Please note that this article is an extract from the Legal Resource Centre’s Annual Report 2012
In February 2011, the Organisation of Civic Rights approached the LRC seeking assistance for approximately 58 families who lived in a Durban inner-city building called West Point Lodge. The LRC represented the occupants in an effort to compel the Ethekwini Municipality to restore the electricity and water supply to the building and to secure their tenancy with the Kwa-Zulu Natal Department of Human Settlements, the owners of the property.
The right to adequate housing and access to water are fundamental human rights entrenched in our Constitution. The courts have, in several matters, pronounced on this core human right and placed a duty upon the State to take action to provide housing. The most widely noted judgment is Grootboom[i] where the Constitutional Court placed a duty on the State to devise a comprehensive and coordinated programme to progressively realise the right of access to adequate housing. The right to water too was confirmed in the Constitutional Court matter of Lindiwe Mazibuko[ii]. The judgment of the Constitutional Court noted that, “Water is Life… Without it, we will die. It is not surprising then that our Constitution entrenches the right of access to water.”
The clients had entered into verbal lease agreements with a Mr Maharaj, who identified himself as the owner of the property. West Point Lodge is a building that was previously used for overnight lodging and not permanent habitation. At the time when the LRC visited the property, one unit was occupied by two adults and two children. These families either survive on wages earned by casual labour or social grants. Their household incomes did not enable them to rent privately. There was also a shortage of affordable rental housing stock within the Durban Central Business District and attempts to secure low-cost housing from the government had proven futile. The reality for these clients was that, if they vacated their rooms at West Point Lodge, they would have been compelled to reside in substandard living conditions or be left homeless.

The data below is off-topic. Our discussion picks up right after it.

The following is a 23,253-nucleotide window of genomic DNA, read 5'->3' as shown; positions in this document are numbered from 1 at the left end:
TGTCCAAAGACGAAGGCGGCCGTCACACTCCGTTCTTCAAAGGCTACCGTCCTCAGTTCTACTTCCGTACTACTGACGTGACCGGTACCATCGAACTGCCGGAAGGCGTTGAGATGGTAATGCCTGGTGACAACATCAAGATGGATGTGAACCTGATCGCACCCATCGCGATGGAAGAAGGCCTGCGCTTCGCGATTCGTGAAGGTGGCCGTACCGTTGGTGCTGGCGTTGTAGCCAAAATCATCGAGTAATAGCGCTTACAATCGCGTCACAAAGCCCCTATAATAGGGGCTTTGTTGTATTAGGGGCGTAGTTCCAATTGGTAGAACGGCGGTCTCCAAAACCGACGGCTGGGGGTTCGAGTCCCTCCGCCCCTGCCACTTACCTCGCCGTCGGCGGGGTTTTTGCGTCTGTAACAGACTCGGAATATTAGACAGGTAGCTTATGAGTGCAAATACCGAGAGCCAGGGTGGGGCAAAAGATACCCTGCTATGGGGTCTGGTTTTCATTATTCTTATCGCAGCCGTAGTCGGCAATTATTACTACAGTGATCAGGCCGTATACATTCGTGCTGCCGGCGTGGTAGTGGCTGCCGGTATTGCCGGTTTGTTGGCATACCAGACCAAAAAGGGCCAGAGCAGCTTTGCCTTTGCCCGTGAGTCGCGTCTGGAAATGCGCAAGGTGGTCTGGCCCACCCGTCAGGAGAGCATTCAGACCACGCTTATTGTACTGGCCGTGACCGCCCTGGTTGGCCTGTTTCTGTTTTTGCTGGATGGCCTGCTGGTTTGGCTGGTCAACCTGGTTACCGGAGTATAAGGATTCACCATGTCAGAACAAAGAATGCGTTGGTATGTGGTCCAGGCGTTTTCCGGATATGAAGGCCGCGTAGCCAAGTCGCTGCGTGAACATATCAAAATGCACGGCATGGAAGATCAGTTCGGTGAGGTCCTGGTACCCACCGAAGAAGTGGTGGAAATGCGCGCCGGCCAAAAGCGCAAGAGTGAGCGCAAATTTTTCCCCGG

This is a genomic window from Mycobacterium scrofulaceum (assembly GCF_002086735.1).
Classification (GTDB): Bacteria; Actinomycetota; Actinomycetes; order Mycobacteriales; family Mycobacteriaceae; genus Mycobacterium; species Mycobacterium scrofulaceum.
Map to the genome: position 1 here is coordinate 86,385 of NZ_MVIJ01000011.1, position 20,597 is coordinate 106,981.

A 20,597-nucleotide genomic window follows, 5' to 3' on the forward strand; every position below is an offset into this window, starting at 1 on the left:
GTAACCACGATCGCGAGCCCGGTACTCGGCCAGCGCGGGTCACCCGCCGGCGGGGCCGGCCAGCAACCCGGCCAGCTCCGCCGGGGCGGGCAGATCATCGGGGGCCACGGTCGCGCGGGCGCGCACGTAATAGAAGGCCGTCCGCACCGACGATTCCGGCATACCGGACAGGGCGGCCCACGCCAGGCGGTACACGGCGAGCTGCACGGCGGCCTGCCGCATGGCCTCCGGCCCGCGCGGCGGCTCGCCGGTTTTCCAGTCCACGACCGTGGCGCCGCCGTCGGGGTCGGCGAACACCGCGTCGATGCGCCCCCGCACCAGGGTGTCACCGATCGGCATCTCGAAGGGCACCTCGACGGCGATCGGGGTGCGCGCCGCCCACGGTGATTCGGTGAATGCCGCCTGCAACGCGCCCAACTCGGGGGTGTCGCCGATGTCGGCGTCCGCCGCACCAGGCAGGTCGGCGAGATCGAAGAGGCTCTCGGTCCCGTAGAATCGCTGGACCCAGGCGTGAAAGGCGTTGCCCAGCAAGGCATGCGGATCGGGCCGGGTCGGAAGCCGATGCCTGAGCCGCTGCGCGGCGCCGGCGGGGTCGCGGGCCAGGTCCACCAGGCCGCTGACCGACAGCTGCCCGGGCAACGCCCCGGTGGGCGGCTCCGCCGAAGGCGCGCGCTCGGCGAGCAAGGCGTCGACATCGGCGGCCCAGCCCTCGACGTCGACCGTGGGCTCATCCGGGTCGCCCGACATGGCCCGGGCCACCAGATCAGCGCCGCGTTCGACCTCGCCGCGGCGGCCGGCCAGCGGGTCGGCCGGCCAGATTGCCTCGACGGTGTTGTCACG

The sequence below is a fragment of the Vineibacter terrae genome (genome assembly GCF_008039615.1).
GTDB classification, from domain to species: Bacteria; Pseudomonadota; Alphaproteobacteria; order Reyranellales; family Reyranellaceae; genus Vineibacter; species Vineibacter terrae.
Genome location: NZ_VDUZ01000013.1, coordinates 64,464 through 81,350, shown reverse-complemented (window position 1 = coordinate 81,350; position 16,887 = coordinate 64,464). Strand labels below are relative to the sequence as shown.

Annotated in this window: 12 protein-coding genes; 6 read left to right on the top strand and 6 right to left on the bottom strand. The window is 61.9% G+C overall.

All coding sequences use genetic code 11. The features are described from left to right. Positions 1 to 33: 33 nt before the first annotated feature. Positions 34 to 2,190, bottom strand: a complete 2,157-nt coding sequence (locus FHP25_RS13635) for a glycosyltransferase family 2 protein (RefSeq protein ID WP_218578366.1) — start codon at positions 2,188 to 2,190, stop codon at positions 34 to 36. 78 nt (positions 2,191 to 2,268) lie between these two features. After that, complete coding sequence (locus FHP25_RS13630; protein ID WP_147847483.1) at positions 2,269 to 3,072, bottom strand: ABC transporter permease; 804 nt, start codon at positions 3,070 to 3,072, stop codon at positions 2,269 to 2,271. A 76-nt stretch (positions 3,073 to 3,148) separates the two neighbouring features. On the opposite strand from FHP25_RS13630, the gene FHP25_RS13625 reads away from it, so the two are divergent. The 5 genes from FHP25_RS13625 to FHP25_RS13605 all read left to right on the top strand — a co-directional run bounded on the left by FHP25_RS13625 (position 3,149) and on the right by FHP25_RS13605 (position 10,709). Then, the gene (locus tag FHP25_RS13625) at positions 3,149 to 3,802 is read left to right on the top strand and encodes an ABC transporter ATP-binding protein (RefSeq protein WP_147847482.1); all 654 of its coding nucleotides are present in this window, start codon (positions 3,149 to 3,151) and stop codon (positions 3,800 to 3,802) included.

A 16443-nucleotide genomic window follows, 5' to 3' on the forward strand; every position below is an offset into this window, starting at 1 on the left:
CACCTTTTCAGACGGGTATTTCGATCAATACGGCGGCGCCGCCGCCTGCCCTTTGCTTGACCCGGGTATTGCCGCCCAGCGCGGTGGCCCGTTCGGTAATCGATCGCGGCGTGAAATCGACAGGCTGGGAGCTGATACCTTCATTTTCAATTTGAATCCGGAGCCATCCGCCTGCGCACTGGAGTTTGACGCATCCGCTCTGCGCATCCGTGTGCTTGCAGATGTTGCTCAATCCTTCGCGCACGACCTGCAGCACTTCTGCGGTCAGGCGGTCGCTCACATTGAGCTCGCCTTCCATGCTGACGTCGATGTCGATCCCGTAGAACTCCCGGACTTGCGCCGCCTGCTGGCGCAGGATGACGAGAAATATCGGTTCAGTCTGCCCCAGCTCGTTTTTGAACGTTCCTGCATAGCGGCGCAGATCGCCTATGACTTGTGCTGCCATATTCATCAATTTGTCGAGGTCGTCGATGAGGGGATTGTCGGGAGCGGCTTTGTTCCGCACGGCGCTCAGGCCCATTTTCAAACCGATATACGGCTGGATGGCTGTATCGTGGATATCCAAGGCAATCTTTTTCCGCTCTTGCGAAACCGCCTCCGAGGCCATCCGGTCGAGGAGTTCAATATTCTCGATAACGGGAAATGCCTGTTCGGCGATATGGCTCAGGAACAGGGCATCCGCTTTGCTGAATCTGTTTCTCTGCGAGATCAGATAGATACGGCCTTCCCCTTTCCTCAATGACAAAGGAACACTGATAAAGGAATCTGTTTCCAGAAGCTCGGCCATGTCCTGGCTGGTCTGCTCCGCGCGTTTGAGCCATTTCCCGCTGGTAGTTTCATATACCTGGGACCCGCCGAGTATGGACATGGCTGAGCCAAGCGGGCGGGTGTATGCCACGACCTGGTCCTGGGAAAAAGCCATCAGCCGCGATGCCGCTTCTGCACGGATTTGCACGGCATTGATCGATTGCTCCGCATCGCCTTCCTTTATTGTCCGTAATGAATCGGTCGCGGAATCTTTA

In December 2010, the clients were informed by officials of the Department of Human Settlements that Mr Maharaj was no longer the proprietor of the building and that it was owned by the Department. Furthermore, the department was adamant that it did not recognise our clients as legitimate tenants. It appears that the department acquired the property through an unauthorised fraudulent sale that was concluded between Mr Maharaj and certain departmental officials. In February 2011, the clients were served with notices to vacate although the department did not initiate eviction proceedings at that time.
On 25 January 2011, without prior notice or warning to the clients, the electricity supply was disconnected. As a direct result thereof, the water supply was also cut off because water was accessed via an electric pump. The disconnection was linked directly to the fact that, after Mr. Maharaj’s departure, there was no registered consumer recorded on the municipality’s system.
The LRC attempted to negotiate the reconnection of services with both local and provincial government but the negotiations were fruitless. The department did not want to intervene in providing the occupants with services, as it did not want to appear to legitimise their occupancy. The LRC launched an urgent application on behalf of the clients who spent six weeks without access to electricity and water. On the morning that the matter was to be heard, the LRC reached a settlement with the municipality in which it was agreed that electricity would be restored upon payment of a sum of money.
The LRC met with the municipality and its attorneys to discuss a long-term solution in order to secure uninterrupted electricity supply to the building. It was agreed that the occupants would open one electricity and water account for all those living on the premises, for the purposes of billing. However, the occupants could not reach an agreement amongst themselves with regards to who would oversee the account. As a result, an account was not opened and, subsequently, a few of the occupants then made illegal electrical connections. Although the LRC had secured a fair and practical solution for our clients, this was compromised by the unlawful conduct of a few of the occupants.
From December 2010, tensions increased with the deployment of guards at the building. Due to incorrect lists of occupants being issued to the guards, from which they determined who could be allowed into the building, many people were denied access to the building, or refused to leave the building in case they were not allowed to return. The LRC liaised with the Department of Human Settlements in an attempt to resolve the issue of the guards. After much communication that produced no results, we were compelled to launch an urgent application on behalf of the clients. In terms of the court order obtained, the clients were allowed to access their rooms at West Point Lodge and were required to produce their identity documents to the Department in order for their details to be included in the list of occupants.
[i] Grootboom and Others v Government of the Republic of South Africa and Others – Constitutional Court Order 2001 (1) SA 46 (CC)
[ii] Mazibuko and Others v City of Johannesburg and Others 2010 (4) SA 1 (CC)